Mental disorders: increased risk among high school students who use alcohol and drugs

Mental disorders: increased risk among high school students who use alcohol and drugs

The mental health of adolescents and young adults is considered a major concern nationally and globally, as is their alcohol and drug use. An observation which pushed American researchers to find out if the use of these psychoactive substances could increase their mental distress, and their conclusions are clear. High school students who use it are more likely to experience mental health problems, which can range from inattention to suicidal thoughts.

Nearly a billion people suffered from at least one mental disorder worldwide in 2019, including 14% of adolescents, according to data made public by the World Health Organization (WHO). A worrying situation which has worsened with the Covid-19 pandemic, although it is still difficult to precisely quantify the consequences. The world health authority also indicates that alcohol and drug consumption among adolescents is also worrying, with no less than 155 million young people aged 15 to 19 affected by alcohol. “Alcohol and drug use among children and adolescents is associated with neurocognitive alterations that can lead to behavioral, emotional, social, and academic problems later in life“, the WHO reported in April 2023.

Increased risk of suicidal thoughts

Faced with the increase in mental health problems within this population, a team led by researchers from Massachusetts General Hospital and the University of Minnesota, in the United States, became interested in the potential association between use of common psychoactive substances, such as alcohol and cannabis, as well as nicotine, and psychiatric symptoms among high school students. To do this, they analyzed the results of a survey carried out among 15,626 high school students with an average age of nearly 16 years, all enrolled in establishments in Massachusetts.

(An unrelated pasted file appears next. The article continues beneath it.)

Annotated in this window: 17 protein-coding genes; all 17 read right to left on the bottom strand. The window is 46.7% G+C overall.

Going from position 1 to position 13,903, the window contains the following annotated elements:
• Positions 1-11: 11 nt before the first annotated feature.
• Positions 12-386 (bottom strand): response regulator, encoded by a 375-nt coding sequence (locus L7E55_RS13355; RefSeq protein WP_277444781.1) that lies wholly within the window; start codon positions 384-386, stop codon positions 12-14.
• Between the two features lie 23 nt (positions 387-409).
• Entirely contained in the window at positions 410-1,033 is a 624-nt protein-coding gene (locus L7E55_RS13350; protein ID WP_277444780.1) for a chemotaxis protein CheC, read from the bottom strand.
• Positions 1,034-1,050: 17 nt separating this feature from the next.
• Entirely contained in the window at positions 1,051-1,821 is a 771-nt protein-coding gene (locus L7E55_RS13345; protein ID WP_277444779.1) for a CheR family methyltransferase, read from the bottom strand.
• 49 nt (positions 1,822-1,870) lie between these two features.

We sought to determine whether substance use was dose-dependently associated with various psychiatric symptoms in a large sample of high school students, and whether these associations differed depending on the type of substance consumed. substance consumed“, Randi M. Schuster, associate professor of psychology in the department of psychiatry at Massachusetts General Hospital and lead author of the study, in a press release. Verdict, their research reveals a strong link between the use of alcohol, cannabis, and /or nicotine and an increased risk of suicidal thoughts and other mental health disorders.

Screening and prevention, two priorities

Published in the journal JAMA Pediatrics, their work suggests that use of these substances was also associated with an increased risk of symptoms of depression and anxiety, psychotic experiences, and symptoms of attention deficit hyperactivity disorder. In detail, the researchers specify that daily and almost daily consumption of these substances was associated with more frequent suicidal thoughts (around five times more) than zero consumption.

Our study findings highlight the prevalence of psychiatric comorbidities among youth who use substances and strongly support the idea that screening, prevention, intervention, and policy efforts must address broader targets than substance use alone. Additionally, these efforts need not be specific to any given substance, but rather reflect the multifaceted mental health needs of all adolescents who use substances.“, concludes Brenden Tervo-Clemmens, assistant professor at the University of Minnesota Medical School.

These results, which also show an increase in psychiatric symptoms among high school students who consume little alcohol, cannabis, or nicotine, will soon be supplemented by more specific information on the exact relationship between substance consumption and mental disorders. They are made public while a survey carried out by Ipsos for Our Future to All reports that 49% of adolescents are affected by anxiety disorders in Europe.